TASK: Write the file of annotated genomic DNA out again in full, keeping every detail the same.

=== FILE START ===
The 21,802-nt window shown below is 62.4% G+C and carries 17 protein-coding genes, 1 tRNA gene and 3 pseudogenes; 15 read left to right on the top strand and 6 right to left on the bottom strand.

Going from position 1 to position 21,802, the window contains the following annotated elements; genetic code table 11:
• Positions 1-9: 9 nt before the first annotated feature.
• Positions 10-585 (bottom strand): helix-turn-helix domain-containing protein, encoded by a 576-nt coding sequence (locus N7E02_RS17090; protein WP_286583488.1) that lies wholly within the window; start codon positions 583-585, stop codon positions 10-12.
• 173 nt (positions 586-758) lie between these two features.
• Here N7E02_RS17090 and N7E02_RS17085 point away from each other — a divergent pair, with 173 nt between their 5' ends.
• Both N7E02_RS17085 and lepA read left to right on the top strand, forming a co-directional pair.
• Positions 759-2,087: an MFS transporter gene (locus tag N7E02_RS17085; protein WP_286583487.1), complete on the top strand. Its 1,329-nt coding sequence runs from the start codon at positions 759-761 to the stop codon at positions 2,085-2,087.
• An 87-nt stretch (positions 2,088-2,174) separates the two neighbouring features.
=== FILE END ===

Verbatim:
The 21,802-nt window shown below is 62.4% G+C and carries 17 protein-coding genes, 1 tRNA gene and 3 pseudogenes; 15 read left to right on the top strand and 6 right to left on the bottom strand.

Going from position 1 to position 21,802, the window contains the following annotated elements; genetic code table 11:
• Positions 1-9: 9 nt before the first annotated feature.
• Positions 10-585 (bottom strand): helix-turn-helix domain-containing protein, encoded by a 576-nt coding sequence (locus N7E02_RS17090; protein WP_286583488.1) that lies wholly within the window; start codon positions 583-585, stop codon positions 10-12.
• 173 nt (positions 586-758) lie between these two features.
• Here N7E02_RS17090 and N7E02_RS17085 point away from each other — a divergent pair, with 173 nt between their 5' ends.
• Both N7E02_RS17085 and lepA read left to right on the top strand, forming a co-directional pair.
• Positions 759-2,087: an MFS transporter gene (locus tag N7E02_RS17085; protein WP_286583487.1), complete on the top strand. Its 1,329-nt coding sequence runs from the start codon at positions 759-761 to the stop codon at positions 2,085-2,087.
• An 87-nt stretch (positions 2,088-2,174) separates the two neighbouring features.